During an orbital launch attempt, a reusable Super Heavy first stage booster will detach from the Starship and come back to Earth for a vertical landing, returning directly to the same pad where it launched. For the first orbital mission, SpaceX plans an expendable flight profile, with the booster heading to a water landing in the Gulf of Mexico.

The Starship will continue into orbit and deploy its payloads or travel to its deep space destination, and finally return to Earth to be flown again. The Starship vehicle doubles as an upper stage and a refillable transporter to ferry people and cargo through space to destinations in Earth orbit, the moon, Mars, and other distant locations.

The reusable architecture, which builds upon SpaceX’s partially reusable Falcon 9 rocket, is designed to reduce the cost of each flight.

The Starship’s first orbital test flight, though unmatched in scale, will aim to prove out the rocket’s basic launch and re-entry capabilities without fully testing out the complicated landing and recovery systems, according to a SpaceX’s filing with the Federal Communications Commission earlier this year.

On the first orbital mission, SpaceX plans for the Starship to re-enter the atmosphere after one trip around Earth. Shielded by thermal protection tiles, the vehicle will head for a controlled landing at sea in the Pacific Ocean near Hawaii.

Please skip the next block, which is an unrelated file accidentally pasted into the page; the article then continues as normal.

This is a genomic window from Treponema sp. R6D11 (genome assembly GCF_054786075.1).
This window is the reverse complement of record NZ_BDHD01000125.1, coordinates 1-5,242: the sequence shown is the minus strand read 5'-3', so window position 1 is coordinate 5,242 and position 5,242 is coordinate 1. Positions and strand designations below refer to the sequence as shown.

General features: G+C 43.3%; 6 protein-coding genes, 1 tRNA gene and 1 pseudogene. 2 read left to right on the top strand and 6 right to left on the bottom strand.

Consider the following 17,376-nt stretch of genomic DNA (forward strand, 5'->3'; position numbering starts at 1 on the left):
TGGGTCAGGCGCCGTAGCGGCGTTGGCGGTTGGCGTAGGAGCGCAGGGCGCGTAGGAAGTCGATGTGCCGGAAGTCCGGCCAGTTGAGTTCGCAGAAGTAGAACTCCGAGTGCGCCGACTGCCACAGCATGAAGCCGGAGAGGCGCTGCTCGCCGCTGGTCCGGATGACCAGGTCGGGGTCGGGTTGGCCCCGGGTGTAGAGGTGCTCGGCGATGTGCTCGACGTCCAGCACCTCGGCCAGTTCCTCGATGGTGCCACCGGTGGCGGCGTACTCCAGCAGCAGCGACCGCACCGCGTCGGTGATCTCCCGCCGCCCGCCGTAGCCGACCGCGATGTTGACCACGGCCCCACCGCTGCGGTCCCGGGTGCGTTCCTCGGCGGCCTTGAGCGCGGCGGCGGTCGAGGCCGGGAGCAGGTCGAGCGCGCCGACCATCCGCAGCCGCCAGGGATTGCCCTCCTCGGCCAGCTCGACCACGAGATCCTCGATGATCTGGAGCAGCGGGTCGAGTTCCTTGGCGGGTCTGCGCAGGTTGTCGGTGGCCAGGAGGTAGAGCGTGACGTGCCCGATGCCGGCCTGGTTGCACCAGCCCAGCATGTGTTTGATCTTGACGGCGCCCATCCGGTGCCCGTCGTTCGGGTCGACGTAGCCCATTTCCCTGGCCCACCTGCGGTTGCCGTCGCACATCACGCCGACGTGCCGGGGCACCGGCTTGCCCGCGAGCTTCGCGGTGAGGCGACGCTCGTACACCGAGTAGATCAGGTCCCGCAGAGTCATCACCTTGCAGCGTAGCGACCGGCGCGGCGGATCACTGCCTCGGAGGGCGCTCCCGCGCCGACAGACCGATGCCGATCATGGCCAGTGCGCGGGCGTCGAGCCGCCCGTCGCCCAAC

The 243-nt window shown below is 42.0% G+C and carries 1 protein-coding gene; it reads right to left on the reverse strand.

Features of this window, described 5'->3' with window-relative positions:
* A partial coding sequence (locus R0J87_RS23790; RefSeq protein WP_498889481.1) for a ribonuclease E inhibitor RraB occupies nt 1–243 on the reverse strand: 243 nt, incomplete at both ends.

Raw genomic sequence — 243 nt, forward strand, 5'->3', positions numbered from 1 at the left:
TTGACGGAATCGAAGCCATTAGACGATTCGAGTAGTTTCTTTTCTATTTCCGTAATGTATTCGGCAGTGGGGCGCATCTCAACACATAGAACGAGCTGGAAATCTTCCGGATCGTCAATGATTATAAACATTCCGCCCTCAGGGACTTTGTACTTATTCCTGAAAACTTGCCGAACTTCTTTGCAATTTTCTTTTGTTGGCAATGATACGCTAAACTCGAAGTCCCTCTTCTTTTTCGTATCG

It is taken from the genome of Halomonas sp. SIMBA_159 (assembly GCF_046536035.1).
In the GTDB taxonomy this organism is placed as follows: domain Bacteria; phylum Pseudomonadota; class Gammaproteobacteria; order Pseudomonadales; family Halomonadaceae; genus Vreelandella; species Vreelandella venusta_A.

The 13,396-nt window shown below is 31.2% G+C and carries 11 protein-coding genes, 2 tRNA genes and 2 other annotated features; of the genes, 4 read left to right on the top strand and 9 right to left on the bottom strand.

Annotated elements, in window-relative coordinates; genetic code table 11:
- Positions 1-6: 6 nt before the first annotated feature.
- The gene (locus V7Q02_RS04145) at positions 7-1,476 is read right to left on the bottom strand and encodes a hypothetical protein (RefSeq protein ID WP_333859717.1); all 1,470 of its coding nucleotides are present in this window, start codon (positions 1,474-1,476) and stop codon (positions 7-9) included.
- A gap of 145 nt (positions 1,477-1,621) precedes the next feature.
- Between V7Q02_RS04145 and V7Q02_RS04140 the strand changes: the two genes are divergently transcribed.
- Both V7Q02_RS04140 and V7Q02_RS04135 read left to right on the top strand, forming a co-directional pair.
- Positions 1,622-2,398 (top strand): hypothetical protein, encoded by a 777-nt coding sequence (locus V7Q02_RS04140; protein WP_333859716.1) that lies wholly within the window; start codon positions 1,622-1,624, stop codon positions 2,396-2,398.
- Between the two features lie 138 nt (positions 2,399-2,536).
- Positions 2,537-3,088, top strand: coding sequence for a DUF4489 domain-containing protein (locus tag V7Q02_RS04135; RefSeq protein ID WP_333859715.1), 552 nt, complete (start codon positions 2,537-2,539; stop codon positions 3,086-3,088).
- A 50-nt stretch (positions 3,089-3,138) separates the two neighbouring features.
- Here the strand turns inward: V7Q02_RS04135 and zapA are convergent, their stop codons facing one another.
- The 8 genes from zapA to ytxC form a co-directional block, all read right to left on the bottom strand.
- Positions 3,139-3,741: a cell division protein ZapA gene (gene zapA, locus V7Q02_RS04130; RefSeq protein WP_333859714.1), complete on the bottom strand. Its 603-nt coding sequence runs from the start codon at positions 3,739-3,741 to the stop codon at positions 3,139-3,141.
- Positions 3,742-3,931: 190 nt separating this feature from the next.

SpaceX is also modifying offshore oil drilling rigs to serve as floating Starship launch and landing platforms, and plans to build a Starship launch complex at Kennedy Space Center in Florida.

“We’re actually building the factory to make lots of Starships and make lots of engines in parallel, so there will be many, many vehicles,” Musk said.

He said that SpaceX invented a new stainless steel alloy for the Starship, replacing two other materials — stainless steel 301 and 304L — used earlier in the program.

“Obviously, you can tell I’m a huge fan of stainless steel,” Musk said. Stainless steel and I should get a room or something.”

“The engine build rate is currently the biggest constraint because there are currently 29 engines on the booster,” Musk said.

The initial version of the methane-fueled Raptor engine will fly on the first Starship orbital launch attempt. The 29 engines will combine to generate about 12 million pounds of thrust at liftoff, Musk tweeted Tuesday. SpaceX is working on an uprated, higher-power version called the Raptor 2.

“These are big engines,” Musk said. “The Raptor 2 is roughly a 240 (metric) ton thrust engine, so we’re talking about 500,000 or 600,000 pound thrust engines.”

Future Super Heavy boosters outfitted for landings and reuse will fly with 33 Raptor engines.

SpaceX is already thinking about a future propulsion system design beyond Raptor, which itself builds upon the kerosene-fueled Merlin engine used on the Falcon 9 and Falcon Heavy rockets.

“Raptor 2 has significant improvements in every way, but a complete design overhaul is necessary for the engine that can actually make life multiplanetary,” Musk tweeted Tuesday. “It won’t be called Raptor.”